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Let’s all give the power companies some more money

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Princeton multifamily completes rooftop solar system

By Elana Knopp
June 19, 2018 07:22 AM

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June 18, 2018 08:03 AM

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June 18, 2018 07:53 AM

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June 18, 2018 12:20 PM

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Clarus Maplewood named best mixed-use

By Elana Knopp
June 18, 2018 12:54 PM

Clarus Maplewood has been named the best mixed-use community of 2018 by the Metropolitan Builders & Contractors Association of New Jersey, one of four awards earned by the rental project. CONTINUE READING

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A lot of residents in Sandy-slammed areas probably thought they saw it all from JCP&L as the recovery effort dragged on.

Actually, a lot of those residents probably saw very little, since many in JCP&L territory were in the dark for days at a time, with no way to know when to expect their lights might come on. But I digress.

Now comes the news that, on top of everything else, the utility wants a 1.4 percent rate hike, which is a lot like a child ripping the head and limbs off a G.I. Joe doll, then demanding his parents buy him a new one. That rate hike, by the way, is only for damage incurred during Irene and “Snowtober.” It has nothing to do with the far-more-devastating Sandy, which the utility has said it will pay for out of its own pocket, without a rate increase.

Ha, ha! Just seeing if you were paying attention. Of course they will apply for another rate hike next year, promising in earnest to use the money to harden their system against major storms.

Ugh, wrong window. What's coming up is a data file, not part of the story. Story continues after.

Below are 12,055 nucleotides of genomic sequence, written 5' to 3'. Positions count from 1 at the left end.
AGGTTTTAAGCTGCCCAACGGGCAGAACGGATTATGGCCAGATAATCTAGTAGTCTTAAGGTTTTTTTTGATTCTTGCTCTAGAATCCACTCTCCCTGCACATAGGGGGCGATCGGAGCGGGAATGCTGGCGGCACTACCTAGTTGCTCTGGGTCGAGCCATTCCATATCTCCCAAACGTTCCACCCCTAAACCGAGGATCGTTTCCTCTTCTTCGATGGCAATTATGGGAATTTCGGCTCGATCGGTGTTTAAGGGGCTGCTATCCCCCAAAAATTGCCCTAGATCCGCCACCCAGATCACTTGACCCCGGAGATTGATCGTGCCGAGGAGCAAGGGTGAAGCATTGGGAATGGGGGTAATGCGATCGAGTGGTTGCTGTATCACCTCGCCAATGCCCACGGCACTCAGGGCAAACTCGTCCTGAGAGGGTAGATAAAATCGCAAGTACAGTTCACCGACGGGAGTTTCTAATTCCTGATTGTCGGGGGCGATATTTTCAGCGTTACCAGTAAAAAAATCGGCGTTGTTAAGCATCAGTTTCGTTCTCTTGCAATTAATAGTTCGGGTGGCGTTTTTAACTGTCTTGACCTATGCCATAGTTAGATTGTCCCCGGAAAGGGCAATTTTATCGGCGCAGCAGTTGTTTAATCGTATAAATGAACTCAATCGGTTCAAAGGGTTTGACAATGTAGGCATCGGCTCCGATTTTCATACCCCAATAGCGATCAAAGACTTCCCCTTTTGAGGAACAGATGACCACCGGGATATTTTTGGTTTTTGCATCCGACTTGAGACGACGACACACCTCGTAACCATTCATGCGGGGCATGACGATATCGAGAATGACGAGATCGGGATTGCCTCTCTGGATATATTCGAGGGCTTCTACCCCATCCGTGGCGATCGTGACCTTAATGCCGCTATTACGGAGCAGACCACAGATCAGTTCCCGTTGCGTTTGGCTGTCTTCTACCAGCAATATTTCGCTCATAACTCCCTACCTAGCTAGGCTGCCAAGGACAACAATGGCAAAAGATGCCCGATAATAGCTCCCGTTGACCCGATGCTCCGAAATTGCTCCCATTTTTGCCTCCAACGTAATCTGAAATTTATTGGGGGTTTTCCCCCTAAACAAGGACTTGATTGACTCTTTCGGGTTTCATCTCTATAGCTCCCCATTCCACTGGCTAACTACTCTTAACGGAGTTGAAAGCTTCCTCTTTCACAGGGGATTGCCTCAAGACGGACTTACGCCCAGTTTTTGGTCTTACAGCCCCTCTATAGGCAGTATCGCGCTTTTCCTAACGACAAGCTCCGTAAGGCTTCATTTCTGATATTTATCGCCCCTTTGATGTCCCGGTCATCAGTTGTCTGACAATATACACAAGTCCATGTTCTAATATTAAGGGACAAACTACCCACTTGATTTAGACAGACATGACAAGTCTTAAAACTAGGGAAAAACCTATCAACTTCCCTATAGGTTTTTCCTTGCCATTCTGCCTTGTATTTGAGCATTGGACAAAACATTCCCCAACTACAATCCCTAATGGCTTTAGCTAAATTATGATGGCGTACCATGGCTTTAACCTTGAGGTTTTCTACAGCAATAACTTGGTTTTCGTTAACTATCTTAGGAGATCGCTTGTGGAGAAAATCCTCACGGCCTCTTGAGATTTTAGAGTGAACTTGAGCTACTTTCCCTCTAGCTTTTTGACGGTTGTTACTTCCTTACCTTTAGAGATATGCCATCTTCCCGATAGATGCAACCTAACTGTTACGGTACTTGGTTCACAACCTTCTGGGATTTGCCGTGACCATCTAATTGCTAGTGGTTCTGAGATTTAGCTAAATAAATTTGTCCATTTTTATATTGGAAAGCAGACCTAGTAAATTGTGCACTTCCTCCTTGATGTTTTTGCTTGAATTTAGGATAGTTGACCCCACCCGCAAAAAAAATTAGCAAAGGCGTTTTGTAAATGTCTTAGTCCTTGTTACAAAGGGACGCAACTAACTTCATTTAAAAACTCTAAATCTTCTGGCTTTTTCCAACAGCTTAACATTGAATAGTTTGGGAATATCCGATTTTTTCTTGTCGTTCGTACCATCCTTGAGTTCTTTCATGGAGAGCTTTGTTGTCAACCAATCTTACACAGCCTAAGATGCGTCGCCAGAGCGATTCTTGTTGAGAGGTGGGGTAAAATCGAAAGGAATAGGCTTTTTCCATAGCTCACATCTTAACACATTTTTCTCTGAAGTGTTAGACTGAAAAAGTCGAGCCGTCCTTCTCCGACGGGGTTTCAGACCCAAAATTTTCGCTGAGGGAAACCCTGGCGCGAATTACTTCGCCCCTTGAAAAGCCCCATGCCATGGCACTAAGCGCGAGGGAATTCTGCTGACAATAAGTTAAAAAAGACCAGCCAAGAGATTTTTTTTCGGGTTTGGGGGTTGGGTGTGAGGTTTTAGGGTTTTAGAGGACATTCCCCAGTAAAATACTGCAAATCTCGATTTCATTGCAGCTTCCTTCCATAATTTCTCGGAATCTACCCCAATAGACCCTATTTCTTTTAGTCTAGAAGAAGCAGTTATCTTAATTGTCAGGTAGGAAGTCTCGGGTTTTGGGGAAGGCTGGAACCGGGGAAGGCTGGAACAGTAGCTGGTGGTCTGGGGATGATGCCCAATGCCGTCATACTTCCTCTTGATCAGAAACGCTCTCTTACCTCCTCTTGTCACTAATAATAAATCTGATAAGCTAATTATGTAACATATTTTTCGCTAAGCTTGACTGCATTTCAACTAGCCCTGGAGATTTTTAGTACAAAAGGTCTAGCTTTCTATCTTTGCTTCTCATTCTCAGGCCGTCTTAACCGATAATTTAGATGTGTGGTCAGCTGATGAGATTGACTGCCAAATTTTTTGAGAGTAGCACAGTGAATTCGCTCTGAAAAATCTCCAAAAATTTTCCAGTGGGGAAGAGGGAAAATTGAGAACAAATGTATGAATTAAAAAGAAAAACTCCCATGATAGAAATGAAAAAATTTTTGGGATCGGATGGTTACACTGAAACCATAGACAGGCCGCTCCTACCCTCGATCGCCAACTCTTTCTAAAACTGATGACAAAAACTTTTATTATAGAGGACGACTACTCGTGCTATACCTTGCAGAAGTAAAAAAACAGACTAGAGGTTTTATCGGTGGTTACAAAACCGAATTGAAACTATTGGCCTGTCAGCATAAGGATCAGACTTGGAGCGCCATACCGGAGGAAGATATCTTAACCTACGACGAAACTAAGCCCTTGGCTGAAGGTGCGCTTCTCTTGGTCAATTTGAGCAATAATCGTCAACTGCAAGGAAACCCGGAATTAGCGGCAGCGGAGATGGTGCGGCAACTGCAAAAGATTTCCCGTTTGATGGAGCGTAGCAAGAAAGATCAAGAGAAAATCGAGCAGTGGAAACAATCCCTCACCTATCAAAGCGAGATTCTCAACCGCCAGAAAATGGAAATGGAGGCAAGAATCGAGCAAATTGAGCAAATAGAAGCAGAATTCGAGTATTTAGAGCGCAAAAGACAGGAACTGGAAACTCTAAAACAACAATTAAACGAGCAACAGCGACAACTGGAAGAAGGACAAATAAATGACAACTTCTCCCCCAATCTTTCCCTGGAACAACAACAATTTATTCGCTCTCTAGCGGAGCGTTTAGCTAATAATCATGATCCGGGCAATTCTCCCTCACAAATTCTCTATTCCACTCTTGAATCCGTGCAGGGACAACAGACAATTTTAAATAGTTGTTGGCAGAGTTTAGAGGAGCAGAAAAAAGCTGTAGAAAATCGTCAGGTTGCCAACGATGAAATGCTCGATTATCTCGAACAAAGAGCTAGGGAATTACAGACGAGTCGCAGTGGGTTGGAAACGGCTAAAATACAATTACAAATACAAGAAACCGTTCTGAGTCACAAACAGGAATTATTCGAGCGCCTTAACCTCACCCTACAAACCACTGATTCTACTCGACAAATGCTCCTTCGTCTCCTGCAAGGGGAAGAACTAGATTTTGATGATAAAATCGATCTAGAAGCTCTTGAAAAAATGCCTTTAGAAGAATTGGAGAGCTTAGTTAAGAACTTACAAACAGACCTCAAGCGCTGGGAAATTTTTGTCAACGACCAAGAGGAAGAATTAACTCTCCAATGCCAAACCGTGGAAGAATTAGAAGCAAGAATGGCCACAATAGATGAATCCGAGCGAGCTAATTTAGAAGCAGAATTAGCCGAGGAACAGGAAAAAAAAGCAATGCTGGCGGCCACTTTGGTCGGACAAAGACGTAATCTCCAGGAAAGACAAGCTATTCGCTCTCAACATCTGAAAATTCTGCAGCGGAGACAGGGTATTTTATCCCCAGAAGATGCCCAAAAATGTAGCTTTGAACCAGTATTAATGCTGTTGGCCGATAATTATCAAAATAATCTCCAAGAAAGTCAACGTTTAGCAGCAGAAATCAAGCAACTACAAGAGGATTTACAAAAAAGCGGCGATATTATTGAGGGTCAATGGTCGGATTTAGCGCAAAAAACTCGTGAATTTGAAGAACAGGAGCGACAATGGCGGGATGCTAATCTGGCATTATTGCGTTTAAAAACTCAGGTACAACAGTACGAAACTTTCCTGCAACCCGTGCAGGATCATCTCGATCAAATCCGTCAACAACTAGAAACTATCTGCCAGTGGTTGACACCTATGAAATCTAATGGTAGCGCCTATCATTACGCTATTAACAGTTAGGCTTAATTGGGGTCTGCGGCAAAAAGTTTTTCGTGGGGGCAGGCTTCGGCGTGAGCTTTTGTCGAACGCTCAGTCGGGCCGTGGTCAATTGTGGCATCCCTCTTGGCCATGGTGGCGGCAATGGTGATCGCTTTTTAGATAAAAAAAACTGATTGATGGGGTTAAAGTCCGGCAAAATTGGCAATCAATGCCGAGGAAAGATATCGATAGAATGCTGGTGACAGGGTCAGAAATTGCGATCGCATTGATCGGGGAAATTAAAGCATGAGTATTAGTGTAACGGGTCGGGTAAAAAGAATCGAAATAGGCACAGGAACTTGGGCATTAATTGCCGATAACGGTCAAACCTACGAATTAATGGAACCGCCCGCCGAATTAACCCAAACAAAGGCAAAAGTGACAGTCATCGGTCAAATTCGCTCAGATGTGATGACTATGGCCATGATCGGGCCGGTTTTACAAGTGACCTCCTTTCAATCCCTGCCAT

I’m not sure how much you can really blame JCP&L for the outages after the storm, which was of an intensity completely alien to the Jersey coast. And you certainly can’t fault linemen who worked long days and weeks to get the power back online. But the utility is so ham-handed in the PR department that you could probably serve it with pineapple and baby carrots for Easter dinner. Mayors up and down the state say they were left in the dark, literally and figuratively, about when the juice would come back on; lawsuits have been filed; and some towns and residents have threatened to secede, while others are merely calling for blood. Now they’re demanding another $30 million a year? Even if the plan is to harden the infrastructure, as the company claims, this is not the time to pursue a rate case.

I’m even more irreverent on Twitter @joe_arney.

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Let’s all give the power companies some more money

By

Back to Top Comments Email Print

Latest News

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A lot of residents in Sandy-slammed areas probably thought they saw it all from JCP&L as the recovery effort dragged on.

Actually, a lot of those residents probably saw very little, since many in JCP&L territory were in the dark for days at a time, with no way to know when to expect their lights might come on. But I digress.

Now comes the news that, on top of everything else, the utility wants a 1.4 percent rate hike, which is a lot like a child ripping the head and limbs off a G.I. Joe doll, then demanding his parents buy him a new one. That rate hike, by the way, is only for damage incurred during Irene and “Snowtober.” It has nothing to do with the far-more-devastating Sandy, which the utility has said it will pay for out of its own pocket, without a rate increase.

Ha, ha! Just seeing if you were paying attention. Of course they will apply for another rate hike next year, promising in earnest to use the money to harden their system against major storms.

I’m not sure how much you can really blame JCP&L for the outages after the storm, which was of an intensity completely alien to the Jersey coast. And you certainly can’t fault linemen who worked long days and weeks to get the power back online. But the utility is so ham-handed in the PR department that you could probably serve it with pineapple and baby carrots for Easter dinner. Mayors up and down the state say they were left in the dark, literally and figuratively, about when the juice would come back on; lawsuits have been filed; and some towns and residents have threatened to secede, while others are merely calling for blood. Now they’re demanding another $30 million a year? Even if the plan is to harden the infrastructure, as the company claims, this is not the time to pursue a rate case.

I’m even more irreverent on Twitter @joe_arney.

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